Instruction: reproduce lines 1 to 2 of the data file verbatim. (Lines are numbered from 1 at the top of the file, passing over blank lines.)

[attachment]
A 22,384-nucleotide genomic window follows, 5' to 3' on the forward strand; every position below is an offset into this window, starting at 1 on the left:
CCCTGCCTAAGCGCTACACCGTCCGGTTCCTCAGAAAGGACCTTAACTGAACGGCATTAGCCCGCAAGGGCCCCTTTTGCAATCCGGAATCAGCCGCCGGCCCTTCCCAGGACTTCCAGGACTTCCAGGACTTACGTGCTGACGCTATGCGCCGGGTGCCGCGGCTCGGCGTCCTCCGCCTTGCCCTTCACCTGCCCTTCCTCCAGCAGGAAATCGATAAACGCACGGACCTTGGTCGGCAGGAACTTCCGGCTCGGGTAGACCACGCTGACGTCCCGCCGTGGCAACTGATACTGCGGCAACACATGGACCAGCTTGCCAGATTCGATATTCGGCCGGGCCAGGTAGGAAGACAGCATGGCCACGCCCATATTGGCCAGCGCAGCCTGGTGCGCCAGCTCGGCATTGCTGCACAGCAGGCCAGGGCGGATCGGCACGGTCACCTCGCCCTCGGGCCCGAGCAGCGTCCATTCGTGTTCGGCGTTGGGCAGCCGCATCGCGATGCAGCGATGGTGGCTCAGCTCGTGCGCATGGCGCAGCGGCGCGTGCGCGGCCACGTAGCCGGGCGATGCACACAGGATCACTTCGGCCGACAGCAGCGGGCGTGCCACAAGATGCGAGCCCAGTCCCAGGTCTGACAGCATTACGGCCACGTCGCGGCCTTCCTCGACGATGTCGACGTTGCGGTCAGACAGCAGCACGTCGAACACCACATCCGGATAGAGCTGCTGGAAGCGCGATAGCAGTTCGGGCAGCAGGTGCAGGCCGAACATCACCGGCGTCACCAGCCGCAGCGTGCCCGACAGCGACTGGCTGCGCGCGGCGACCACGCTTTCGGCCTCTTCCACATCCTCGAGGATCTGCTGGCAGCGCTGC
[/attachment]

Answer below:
A 22,384-nucleotide genomic window follows, 5' to 3' on the forward strand; every position below is an offset into this window, starting at 1 on the left:
CCCTGCCTAAGCGCTACACCGTCCGGTTCCTCAGAAAGGACCTTAACTGAACGGCATTAGCCCGCAAGGGCCCCTTTTGCAATCCGGAATCAGCCGCCGGCCCTTCCCAGGACTTCCAGGACTTCCAGGACTTACGTGCTGACGCTATGCGCCGGGTGCCGCGGCTCGGCGTCCTCCGCCTTGCCCTTCACCTGCCCTTCCTCCAGCAGGAAATCGATAAACGCACGGACCTTGGTCGGCAGGAACTTCCGGCTCGGGTAGACCACGCTGACGTCCCGCCGTGGCAACTGATACTGCGGCAACACATGGACCAGCTTGCCAGATTCGATATTCGGCCGGGCCAGGTAGGAAGACAGCATGGCCACGCCCATATTGGCCAGCGCAGCCTGGTGCGCCAGCTCGGCATTGCTGCACAGCAGGCCAGGGCGGATCGGCACGGTCACCTCGCCCTCGGGCCCGAGCAGCGTCCATTCGTGTTCGGCGTTGGGCAGCCGCATCGCGATGCAGCGATGGTGGCTCAGCTCGTGCGCATGGCGCAGCGGCGCGTGCGCGGCCACGTAGCCGGGCGATGCACACAGGATCACTTCGGCCGACAGCAGCGGGCGTGCCACAAGATGCGAGCCCAGTCCCAGGTCTGACAGCATTACGGCCACGTCGCGGCCTTCCTCGACGATGTCGACGTTGCGGTCAGACAGCAGCACGTCGAACACCACATCCGGATAGAGCTGCTGGAAGCGCGATAGCAGTTCGGGCAGCAGGTGCAGGCCGAACATCACCGGCGTCACCAGCCGCAGCGTGCCCGACAGCGACTGGCTGCGCGCGGCGACCACGCTTTCGGCCTCTTCCACATCCTCGAGGATCTGCTGGCAGCGCTGC